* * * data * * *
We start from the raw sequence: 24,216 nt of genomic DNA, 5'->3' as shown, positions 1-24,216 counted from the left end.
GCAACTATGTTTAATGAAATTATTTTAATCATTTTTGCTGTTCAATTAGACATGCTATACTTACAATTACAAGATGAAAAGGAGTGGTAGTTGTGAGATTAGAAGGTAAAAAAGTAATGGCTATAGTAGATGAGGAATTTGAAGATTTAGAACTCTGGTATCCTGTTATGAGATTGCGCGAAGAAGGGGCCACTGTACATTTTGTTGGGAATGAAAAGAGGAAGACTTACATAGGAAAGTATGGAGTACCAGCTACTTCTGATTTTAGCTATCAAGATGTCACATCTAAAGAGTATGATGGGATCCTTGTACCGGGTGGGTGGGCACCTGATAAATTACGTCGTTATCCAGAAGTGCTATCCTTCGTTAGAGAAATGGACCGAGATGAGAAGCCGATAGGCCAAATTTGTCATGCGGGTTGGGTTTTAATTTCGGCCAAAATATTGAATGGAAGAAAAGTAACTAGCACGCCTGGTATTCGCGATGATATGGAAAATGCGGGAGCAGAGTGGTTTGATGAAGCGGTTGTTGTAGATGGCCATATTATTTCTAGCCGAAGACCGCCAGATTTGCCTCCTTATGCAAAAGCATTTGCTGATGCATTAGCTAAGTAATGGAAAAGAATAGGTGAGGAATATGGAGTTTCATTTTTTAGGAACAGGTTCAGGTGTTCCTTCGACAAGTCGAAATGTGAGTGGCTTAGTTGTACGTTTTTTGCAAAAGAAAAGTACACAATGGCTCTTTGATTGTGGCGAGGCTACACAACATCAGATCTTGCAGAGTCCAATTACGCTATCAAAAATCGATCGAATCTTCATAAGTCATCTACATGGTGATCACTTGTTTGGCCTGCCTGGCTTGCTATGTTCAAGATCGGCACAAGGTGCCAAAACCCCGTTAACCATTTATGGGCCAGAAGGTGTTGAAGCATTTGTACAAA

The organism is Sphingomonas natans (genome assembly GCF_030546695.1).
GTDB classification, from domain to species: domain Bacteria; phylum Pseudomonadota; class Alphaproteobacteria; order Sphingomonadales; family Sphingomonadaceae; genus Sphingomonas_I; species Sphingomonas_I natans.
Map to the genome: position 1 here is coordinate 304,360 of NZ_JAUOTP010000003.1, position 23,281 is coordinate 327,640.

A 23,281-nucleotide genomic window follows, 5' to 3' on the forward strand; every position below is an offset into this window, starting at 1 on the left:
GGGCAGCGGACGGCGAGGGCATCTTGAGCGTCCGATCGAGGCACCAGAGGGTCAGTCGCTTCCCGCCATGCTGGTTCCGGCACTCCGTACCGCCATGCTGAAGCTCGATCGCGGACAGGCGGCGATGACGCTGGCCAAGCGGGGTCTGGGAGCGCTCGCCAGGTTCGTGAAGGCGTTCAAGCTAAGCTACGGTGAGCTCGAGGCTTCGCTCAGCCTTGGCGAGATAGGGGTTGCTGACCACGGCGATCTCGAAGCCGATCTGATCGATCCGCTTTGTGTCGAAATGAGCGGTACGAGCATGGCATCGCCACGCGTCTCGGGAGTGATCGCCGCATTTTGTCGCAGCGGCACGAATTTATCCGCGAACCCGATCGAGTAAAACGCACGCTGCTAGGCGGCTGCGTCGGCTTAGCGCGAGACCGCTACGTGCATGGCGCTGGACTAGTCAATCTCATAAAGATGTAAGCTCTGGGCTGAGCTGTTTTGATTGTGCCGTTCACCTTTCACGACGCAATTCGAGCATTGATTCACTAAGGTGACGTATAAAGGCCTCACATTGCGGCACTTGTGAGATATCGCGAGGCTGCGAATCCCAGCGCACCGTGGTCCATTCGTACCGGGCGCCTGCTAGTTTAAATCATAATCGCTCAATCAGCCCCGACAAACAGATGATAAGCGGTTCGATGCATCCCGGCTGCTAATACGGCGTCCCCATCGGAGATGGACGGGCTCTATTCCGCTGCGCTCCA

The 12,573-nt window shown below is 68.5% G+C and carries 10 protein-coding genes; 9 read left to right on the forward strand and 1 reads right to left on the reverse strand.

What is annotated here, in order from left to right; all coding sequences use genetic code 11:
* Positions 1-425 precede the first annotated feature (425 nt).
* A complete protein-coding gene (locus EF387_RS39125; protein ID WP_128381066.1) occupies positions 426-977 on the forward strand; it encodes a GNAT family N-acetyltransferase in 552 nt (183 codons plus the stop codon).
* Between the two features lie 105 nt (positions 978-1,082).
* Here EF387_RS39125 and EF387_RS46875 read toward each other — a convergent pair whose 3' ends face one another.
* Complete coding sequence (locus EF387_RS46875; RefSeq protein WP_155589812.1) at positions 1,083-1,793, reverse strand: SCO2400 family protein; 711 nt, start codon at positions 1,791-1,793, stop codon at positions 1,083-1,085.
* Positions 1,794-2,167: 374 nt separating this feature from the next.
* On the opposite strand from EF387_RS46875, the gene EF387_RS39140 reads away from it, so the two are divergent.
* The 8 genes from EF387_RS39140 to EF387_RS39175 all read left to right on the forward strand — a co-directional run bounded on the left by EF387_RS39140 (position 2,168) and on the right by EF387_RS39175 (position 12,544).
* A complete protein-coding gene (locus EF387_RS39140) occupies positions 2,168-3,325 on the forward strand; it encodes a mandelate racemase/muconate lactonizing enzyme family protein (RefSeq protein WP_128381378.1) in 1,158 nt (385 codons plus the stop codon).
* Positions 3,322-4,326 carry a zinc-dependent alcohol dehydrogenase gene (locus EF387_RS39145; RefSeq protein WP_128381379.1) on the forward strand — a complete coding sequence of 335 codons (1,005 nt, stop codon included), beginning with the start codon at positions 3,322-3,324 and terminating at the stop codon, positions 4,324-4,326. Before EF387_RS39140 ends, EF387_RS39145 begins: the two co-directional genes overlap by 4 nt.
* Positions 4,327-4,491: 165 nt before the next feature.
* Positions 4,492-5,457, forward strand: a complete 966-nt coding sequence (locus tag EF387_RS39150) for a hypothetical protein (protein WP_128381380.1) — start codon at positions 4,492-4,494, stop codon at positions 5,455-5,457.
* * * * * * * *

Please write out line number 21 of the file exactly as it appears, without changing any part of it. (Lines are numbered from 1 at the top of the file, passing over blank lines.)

* Positions 4,492-5,457, forward strand: a complete 966-nt coding sequence (locus tag EF387_RS39150) for a hypothetical protein (protein WP_128381380.1) — start codon at positions 4,492-4,494, stop codon at positions 5,455-5,457.